In zones with highly varying occupancy (i.e. conference rooms) minimum flow-rate should be reset based on space CO2 level. Spaces with operable windows should disable the zone when a window is open (provide heating only when temperature is near freezing). Motion sensors should put the zone in a "standby" mode when no motion is detected. This should reduce minimum flow rate to "0" (as read on flow-station, which still allows 5-10% flow) and widen the deadband by 1-2°F. Minimum flowrates for both cooling and heating season should be properly calculated. Many designers just assume a 30% minimum flow, which isn't necessarily correct.

Sometimes fan-powered VAV boxes are used to improve ventilation and heating performance. Modern motors and controls reduced, but not eliminated some of their inherent problems. Fan-powered boxes add significant cost due to the fan, motor, added controls and electrical supply. They add maintenance (filter, repair) in occupied spaces. Noise levels and energy consumption increases due to the constant volume nature and the less efficient smaller fan and motor.

The cheapest VAV terminal devices are Pitot-tube style VAV boxes. They require field calibration (with all inaccuracies based on unskilled trades), have low accuracy at low flow conditions and bad inlet conditions and are susceptibility to dirt and tube leaks. Once these VAV boxes fail or become inaccurate (which is only a question of time), the VAV system loses its ability to measure airflow, malfunctions. This can be unnoticed for a while because the system could work as a very inefficient constant volume system. A better solution are air valves with Vortek flowstations. At a slightly higher price the air valve does not require field-calibration, can be used in dirty air flows, measures very low flows and is less sensitive to inlet conditions.

Plenum return typically uses less space, less fan energy, and is cheaper to install as it requires less ductwork. For relief in economizer operation often a relief damper suffices instead of a relief fan. Relief dampers can be located in many locations in the building, which increases flexibility. A case for ducted return can be made if the return plenum is likely to experience a lot of infiltration or if the it consists of combustible material (i.e. wood trusses) and contains non-plenum-rated equipment and wiring.

Chilled Beams - CB

Chilled Beams induce a secondary flow of space air through a chilled water cooling coil. This reduces the need for air supplied by the AHU and can reduce fan energy and duct sizes somewhat. Limitations include the lack of air-flow regulation and the lack of dehumidification. CB in most cases are constant-volume systems. When misapplied, space humidity can form condensation at the coils and it "rains" in the room. Controls preventing the condensation, could stop the systems in humid areas. In general CB systems are not appropriate for office or other applications with high latent loads and the opportunity to vary ventilation or where infiltration can be high. When misapplied, energy consumption will be higher than VAV systems at a higher up-front cost. Trane and Taylor Engineering studied CB applications in offices and found an energy disadvantage. Many of the zone and AHU control strategies of VAV systems can't be implemented, decreasing efficiency even further.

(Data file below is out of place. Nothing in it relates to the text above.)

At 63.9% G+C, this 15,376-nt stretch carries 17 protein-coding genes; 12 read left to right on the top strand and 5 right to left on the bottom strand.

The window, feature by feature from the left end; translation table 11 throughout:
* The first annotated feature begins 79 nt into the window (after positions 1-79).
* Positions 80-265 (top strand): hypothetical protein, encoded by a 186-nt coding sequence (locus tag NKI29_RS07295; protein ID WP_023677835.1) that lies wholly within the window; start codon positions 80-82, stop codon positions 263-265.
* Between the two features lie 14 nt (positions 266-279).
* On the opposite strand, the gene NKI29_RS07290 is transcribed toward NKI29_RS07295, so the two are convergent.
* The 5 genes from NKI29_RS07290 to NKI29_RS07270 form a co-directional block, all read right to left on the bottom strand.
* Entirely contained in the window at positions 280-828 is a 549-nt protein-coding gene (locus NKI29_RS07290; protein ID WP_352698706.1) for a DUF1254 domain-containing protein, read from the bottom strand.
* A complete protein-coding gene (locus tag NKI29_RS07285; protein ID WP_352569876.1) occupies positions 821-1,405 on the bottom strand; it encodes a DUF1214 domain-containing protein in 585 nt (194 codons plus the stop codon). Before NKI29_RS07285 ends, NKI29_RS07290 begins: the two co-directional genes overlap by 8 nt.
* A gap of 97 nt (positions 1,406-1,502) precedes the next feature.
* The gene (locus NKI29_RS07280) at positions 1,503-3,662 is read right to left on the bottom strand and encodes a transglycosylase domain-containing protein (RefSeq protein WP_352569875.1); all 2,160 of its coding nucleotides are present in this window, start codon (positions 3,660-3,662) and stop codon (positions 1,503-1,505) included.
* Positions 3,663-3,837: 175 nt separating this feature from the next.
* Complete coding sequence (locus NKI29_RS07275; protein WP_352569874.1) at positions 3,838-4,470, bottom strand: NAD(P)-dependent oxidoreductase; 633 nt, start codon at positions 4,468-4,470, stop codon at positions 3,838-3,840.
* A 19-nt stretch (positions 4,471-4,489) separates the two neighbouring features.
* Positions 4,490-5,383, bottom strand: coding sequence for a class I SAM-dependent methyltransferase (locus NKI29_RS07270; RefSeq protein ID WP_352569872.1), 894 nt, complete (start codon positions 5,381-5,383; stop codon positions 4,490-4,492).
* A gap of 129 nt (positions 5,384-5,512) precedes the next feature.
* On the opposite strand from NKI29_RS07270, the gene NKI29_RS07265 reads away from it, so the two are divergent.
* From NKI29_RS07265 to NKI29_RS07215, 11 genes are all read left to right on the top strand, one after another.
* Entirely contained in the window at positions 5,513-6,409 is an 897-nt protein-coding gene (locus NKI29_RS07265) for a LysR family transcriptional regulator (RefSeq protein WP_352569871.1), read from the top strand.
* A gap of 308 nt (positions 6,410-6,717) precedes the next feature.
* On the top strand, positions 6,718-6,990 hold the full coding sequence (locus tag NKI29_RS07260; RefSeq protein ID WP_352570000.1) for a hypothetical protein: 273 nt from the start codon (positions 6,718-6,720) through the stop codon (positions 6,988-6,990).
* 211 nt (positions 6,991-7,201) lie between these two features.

In order to take advantage of the option to use higher chilled water temperature, a second chiller is required. This is because one chiller still needs to chill the water to low temperatures for DOAS dehumidification. This is practical in very large systems only.

We have investigated CB systems in varying applications in Wisconsin and Minnesota. Mechanics, operators, designers and commissioning agents were interviewed The systems were of varying levels of sophistication and installed at very high levels of detail and commissioning. The common theme is that they can operate reliably if the AHU is operated 24/7, which eliminates any energy savings compared to VAV. When operated intermittently, humidity or "rain" problems can occur easily. In addition trouble-shooting and control optimization require much more qualified personnel than regular systems. Controls require humidity sensors that need to be calibrated frequently. Unlike VAV systems, CB systems are not forgiving. A failure in the DOAS, or less capacity of a chiller, or a sensor failure can shut down the system or cause humidity and rain problems. CB systems can be beneficial in applications with high ventilation requirements and high sensible cooling loads (e.g. hospitals) or in arid climates.

Under Floor Air Distribution - UFAD

UFAD deliver air from under the floor and typically use that under-floor space as a plenum. UFAD require a very tight under-floor plenum, which often is not practical. The floor slab can raise air temperature, reducing performance. Dirt will fall into the underfloor diffusers and land in the plenum. There are some advantages of UAD in spaces with high ceilings.